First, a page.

The CDC has recently released new studies that indicate Americans are committing suicide more than ever before. Suicides in adults between the ages of 34 and 65 are up by more than 28%. This is an unprecedented figure. More people die by suicide than in traffic accidents.
Every year more than 253,000 anti-depressants are prescribed such as Prozac, Paxil and Zoloft yet the Journal of the American Medical Association (JAMA) sees little evidence that these drugs are having any effect on people with severe to moderate depression.
Anti-depressants were found to be as effective as sugar pills. Exercise actually helps depression more than these medications. Not only are they ineffective, but anti-depressants intensify violent thoughts and behaviors, including suicide and homicide. Children are particularly effected by them but anyone taking these drugs or withdrawing from them can “snap”. This could be play a vital role in the startlingly anti-social behaviors that are becoming more prevalent in children, teens and adults. Consider for a moment all the school shootings in the past decade, bullying, and the general lack of empathy in the people who commit these crimes.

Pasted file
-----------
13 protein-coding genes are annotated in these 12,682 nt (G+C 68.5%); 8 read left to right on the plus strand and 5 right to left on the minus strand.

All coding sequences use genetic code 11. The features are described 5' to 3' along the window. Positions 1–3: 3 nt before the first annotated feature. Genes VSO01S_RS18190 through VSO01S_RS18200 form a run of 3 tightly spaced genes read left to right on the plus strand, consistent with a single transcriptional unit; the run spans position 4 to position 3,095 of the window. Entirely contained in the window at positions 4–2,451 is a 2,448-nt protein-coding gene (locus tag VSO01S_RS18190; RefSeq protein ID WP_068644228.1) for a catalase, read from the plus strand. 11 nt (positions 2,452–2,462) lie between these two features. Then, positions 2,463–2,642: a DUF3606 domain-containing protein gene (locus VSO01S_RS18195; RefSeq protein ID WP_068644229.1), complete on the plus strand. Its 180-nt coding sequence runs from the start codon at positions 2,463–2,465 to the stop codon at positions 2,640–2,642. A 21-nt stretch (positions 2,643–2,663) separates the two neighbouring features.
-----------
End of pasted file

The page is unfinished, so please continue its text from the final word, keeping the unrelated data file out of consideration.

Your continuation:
Financial problems, erosion of the family and community structure and the widespread use of anti-depressants are all factors in the escalated violence we are seeing in society.
Warning signs of Suicide:
If you notice changes in the behavior of someone, stop for a moment and look closely to see if normal stress or sadness has progressed to a potentially suicidal level.
- Acquiring a weapon
- Hoarding medication
- No plans for the future
- Putting affairs in order
- Making or changing a will
- Giving away personal possessions
- Mending grievances
- Checking insurance policies
- Withdrawing from people
If someone you know exhibits these signs and you think they might be considering suicide do not leave them alone. Try to get immediate assistance from a doctor, suicide hotline or the nearest hospital. In most cases suicide is a cry for help, please take the person seriously. You can call the National Suicide Prevention Hotline at 1-800-273-TALK (8255) or 911.
CDC Suicide Among Adults Aged 35-64 United States 1999-2010
Psych Central May 4, 2013
New York Times May 2, 2013
IMS Institute for Healthcare Infomatics, The Use of Medicines in the US: Review of 2010
Jama 2010, 303(1):47-53
Institute for Mental Health April 29,2013
The Verge May 3, 2013
Depression Research & Treatment 2012 doi:10.1155/2012/257172